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Message transfer agent

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Within the Internet email system, a message transfer agent (MTA),[1] mail transfer agent,[2] or mail relay is software that transfers electronic mail messages from one computer to another using the Simple Mail Transfer Protocol.[3] In some contexts, the alternative names mail server, mail exchanger, or MX host are used to describe an MTA.

Messages exchanged across networks are passed between mail servers, including any attached data files (such as images, multimedia, or documents). These servers often keep mailboxes for email. Access to this email by end users is typically either by webmail or an email client.


A message transfer agent receives mail from either another MTA, a mail submission agent (MSA), or a mail user agent (MUA). The transmission details are specified by the Simple Mail Transfer Protocol (SMTP). When a recipient mailbox of a message is not hosted locally, the message is relayed, that is, forwarded to another MTA. Every time an MTA receives an email message, it adds a Received trace header field to the top of the header of the message,[4] thereby building a sequential record of MTAs handling the message. The process of choosing a target MTA for the next hop is also described in SMTP, but can usually be overridden by configuring the MTA software with specific routes.

An MTA works in the background, while the user usually interacts directly with a mail user agent. One may distinguish initial submission as first passing through an MSA—port 465 (or, for legacy reasons, optionally port 587) is used for communication between an MUA and an MSA, while port 25 is used for communication between MTAs, or from an MSA to an MTA.[5] this distinction is clarified in RFC 8314.

For recipients hosted locally, the final delivery of email to a recipient mailbox is the task of a message delivery agent (MDA). For this purpose the MTA transfers the message to the message handling service component of the message delivery agent (MDA). Upon final delivery, the Return-Path field is added to the envelope to record the return path.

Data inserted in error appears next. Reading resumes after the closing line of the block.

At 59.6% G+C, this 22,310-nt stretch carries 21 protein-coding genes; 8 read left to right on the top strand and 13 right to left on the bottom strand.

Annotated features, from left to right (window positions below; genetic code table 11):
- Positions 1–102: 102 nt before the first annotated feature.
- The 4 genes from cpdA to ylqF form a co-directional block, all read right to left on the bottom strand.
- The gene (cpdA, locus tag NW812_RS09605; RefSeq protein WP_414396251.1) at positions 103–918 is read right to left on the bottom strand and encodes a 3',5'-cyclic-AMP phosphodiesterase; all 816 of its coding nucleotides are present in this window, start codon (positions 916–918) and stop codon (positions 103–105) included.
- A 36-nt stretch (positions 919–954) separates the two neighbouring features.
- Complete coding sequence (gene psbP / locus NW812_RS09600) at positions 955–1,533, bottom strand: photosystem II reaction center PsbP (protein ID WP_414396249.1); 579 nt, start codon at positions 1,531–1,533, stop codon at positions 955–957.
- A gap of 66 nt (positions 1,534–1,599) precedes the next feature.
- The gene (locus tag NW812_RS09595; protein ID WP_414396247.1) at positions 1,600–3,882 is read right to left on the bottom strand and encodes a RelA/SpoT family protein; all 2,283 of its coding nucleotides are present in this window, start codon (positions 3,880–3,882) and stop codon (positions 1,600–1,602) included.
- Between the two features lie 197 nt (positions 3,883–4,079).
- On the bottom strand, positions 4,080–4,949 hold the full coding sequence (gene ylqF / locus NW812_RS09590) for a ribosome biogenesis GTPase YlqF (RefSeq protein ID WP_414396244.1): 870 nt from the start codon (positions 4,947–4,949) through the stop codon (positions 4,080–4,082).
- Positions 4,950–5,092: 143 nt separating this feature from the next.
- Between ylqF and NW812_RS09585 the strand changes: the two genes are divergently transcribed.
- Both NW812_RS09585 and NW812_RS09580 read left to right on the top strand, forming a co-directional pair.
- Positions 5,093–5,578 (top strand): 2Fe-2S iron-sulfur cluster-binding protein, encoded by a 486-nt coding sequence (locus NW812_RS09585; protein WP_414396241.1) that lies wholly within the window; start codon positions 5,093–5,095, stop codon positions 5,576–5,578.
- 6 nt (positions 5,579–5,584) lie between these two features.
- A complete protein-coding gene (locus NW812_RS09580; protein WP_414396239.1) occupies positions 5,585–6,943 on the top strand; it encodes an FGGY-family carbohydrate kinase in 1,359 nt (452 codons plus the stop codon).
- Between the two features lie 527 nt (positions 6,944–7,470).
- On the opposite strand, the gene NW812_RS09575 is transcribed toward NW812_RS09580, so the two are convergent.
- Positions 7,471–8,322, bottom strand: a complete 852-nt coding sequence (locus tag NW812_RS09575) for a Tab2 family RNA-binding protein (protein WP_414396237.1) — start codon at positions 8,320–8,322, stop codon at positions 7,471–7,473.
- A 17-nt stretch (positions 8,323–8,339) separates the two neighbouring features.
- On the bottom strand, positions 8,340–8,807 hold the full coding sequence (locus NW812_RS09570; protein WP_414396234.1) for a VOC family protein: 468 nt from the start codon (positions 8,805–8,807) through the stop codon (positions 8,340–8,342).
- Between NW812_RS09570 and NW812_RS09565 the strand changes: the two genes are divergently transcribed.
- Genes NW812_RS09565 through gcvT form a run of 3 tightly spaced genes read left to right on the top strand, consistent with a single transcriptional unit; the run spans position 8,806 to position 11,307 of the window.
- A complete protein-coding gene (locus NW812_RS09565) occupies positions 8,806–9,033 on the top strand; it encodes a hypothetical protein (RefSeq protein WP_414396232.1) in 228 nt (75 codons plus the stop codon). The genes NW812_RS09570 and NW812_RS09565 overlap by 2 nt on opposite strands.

Transfer versus access[edit]

A relay or filtering server will typically store email only briefly, but other systems keep full mailboxes for email - in which case they usually support some means for end users to access their email via a Mail User Agent (MUA), or email client.

Common protocols for this are:

Submission of new email from a mail client is via SMTP, typically on port 587 or 465, and is now generally restricted to servers the user has an account with-such as their ISP. This is for policy, not technical, reasons so that providers have some means of holding their users accountable for the generation of spam and other forms of email abuse.[6]

See also[edit]


  1. ^ MTA=Message Transfer Agent (similar to X.400 name) is found, e.g., in RFC 1506, RFC 2476, RFC 3461, RFC 3464, RFC 3865, RFC 3888, RFC 6409, RFC 5598.
  2. ^ MTA=Mail Transfer Agent (similar to Mail Transfer Protocol) is found, e.g., in RFC 2298, RFC 2305, RFC 3804, RFC 3798, RFC 4496, RFC 5442, RFC 5429.
  3. ^ RFC 5598, Internet Mail Architecture, D. Crocker (July 2009).
  4. ^ See Email#Message header for the format of an email message. Many MUAs allow users to see the raw message source directly, thereby allowing header inspection.
  5. ^ See table at Email client#Port numbers
  6. ^ Bill Cole (29 June 2009). "What are the IPs that sends mail for a domain?". ASRG mailing list. Retrieved 15 September 2009.